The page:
Cuba’s Twilight Zone Reefs and Their Regional Connectivity

Preparation and Departure

By John Reed, Research Professor & Chief Scientist - Harbor Branch Oceanographic Institute at Florida Atlantic University
May 15, 2017

[ Disponible en español ]

Before casting off from dock in Miami the scientific party (left to right: John Reed, Cris Diaz, Stephanie Farrington, Lance Horn, and Jason White) are joined by Rich Behn, UM’s Director of Marine Operations

Before casting off from dock in Miami, the scientific party (from left to right) of John Reed, Cris Diaz, Stephanie Farrington, Lance Horn, and Jason White are joined by Rich Behn, UM’s Director of Marine Operations. Image courtesy of Cuba’s Twilight Zone Reefs and Their Regional Connectivity. Download high resolution image (jpg, 470 KB).

Nearly a year and a half has passed since we began our deliberations for going to Cuba on a research cruise. Although the shallow reefs of Cuba are fairly well known, no one to my knowledge has studied Cuba’s deepwater reefs. Our expedition will be true exploration, and virtually every dive will provide new discoveries while documenting the coral reefs beyond scuba depths.

Planning for this research cruise took a team of dedicated individuals. First, a proposed Science Plan had to be developed (see Mission Plan), which included the overall purpose, objectives, methods, and proposed dive sites. The funding had to be secured for a month of time on the University of Miami’s R/V Walton Smith, the University of North Carolina at Wilmington’s Mohawk remotely operated vehicle (ROV), and for the scientists. The ship and ROV time had to be scheduled a year ahead of time.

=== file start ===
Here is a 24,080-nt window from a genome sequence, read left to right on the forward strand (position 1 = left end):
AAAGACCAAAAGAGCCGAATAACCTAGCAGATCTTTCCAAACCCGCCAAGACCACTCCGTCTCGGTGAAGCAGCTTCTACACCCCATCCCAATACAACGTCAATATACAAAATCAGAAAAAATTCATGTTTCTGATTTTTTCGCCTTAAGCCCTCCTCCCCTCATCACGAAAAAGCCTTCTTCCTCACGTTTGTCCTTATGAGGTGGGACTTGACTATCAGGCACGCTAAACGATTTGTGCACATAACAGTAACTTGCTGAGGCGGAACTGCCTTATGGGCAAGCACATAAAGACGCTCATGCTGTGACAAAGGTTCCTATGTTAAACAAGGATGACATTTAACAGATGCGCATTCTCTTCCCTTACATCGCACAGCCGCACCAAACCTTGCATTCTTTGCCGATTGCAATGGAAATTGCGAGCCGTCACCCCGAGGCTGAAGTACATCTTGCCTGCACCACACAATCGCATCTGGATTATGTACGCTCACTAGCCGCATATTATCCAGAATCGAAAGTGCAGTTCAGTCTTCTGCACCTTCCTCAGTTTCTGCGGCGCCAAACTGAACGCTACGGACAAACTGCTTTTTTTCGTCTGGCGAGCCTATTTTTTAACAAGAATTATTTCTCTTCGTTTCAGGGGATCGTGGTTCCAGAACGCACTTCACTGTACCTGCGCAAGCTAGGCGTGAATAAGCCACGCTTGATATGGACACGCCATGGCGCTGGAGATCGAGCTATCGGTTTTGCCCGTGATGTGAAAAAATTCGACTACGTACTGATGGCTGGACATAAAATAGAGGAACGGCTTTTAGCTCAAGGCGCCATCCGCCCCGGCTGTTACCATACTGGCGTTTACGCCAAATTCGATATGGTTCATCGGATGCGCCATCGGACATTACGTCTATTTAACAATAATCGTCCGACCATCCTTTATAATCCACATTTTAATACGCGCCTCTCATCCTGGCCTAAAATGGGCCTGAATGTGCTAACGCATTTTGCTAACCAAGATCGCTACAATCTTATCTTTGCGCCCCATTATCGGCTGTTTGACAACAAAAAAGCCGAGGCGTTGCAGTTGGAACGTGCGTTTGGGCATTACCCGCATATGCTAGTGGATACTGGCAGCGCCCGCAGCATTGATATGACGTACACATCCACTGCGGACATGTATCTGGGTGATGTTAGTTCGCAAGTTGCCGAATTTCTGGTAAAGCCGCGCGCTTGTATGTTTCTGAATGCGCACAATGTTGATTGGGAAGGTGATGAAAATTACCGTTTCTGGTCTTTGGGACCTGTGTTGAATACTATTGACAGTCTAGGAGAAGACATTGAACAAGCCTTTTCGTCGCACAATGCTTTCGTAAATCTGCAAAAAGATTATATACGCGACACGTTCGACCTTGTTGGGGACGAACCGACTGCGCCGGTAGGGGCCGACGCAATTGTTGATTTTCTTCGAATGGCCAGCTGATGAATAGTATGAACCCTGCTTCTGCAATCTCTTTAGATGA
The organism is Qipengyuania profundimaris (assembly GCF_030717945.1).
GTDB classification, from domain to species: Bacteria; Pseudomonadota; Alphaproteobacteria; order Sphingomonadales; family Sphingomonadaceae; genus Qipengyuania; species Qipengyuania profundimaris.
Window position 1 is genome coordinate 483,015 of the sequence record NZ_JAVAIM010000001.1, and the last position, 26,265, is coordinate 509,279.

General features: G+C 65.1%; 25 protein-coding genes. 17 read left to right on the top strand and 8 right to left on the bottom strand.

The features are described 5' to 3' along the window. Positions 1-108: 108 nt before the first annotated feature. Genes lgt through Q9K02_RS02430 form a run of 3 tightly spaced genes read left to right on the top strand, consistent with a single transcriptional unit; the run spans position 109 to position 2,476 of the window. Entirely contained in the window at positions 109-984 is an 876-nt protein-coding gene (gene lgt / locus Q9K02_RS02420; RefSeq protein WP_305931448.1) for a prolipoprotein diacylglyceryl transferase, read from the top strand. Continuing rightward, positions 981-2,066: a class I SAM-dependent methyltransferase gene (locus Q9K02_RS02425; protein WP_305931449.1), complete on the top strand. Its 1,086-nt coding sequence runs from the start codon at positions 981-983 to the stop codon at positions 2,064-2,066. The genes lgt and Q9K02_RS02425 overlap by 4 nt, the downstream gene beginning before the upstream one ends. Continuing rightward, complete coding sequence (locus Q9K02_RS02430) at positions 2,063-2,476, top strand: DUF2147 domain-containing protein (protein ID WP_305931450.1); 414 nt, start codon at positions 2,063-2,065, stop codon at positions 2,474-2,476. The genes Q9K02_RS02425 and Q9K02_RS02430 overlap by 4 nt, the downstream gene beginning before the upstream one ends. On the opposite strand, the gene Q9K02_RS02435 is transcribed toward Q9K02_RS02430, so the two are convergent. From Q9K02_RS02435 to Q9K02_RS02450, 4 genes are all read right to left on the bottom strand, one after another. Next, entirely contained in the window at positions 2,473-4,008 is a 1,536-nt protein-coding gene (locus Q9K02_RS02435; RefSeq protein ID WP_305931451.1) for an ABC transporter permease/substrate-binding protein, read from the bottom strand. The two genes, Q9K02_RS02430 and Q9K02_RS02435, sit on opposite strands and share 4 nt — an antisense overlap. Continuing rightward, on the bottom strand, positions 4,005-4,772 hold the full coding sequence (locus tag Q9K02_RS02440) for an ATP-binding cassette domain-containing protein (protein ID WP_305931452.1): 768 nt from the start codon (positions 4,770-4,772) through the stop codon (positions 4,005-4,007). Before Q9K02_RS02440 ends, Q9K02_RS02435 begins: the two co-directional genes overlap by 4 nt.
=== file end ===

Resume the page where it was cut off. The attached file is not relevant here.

Then over the year, our team of scientists was developed and our Science and Cruise Plans were finalized. At last count, I had nearly 800 emails in preparations for this cruise.

List of Cuban Scientists for the R/V Walton Smith Expedition in Cuba (May 15 – June 13, 2017), listed with their specialty, institution and port of boarding.

As we were packing the van to take the U.S. scientists and all their gear to meet the ship at the University of Miami's dock at Rosenstiel School of Marine and Atmospheric Science (RSMAS), I still was not convinced that the cruise was going to happen. A lot of loose ends just finished in the last few days.

Yesterday, the van loaded to the brim, we headed out for a three-hour drive to the ship. We loaded the ship as storms brewed in the distance. The ROV crew was already on board and securing their gear. The ship's crew were scrambling like all ship's crew do in the last hours before departure.

With our gear unloaded and somehow all squeezed into the space of the labs, I took a dip in the cool waters of Bear Cut between RSMAS and Key Biscayne. As I floated, I drifted back 50 years, when I was a undergraduate student at UM and taking my first marine biology course at RSMAS. And here I am going out on the UM ship to explore the unkown reefs of Cuba.

Finally, at 9 p.m., we pulled away from the dock for our 30-hour journey to Havanna. A wave of relief and satisfaction flowed through me. Not exuberant celebration, just calm. Jason, the ROV pilot, gave me a high five on the back deck. We really did it, the cruise is underway!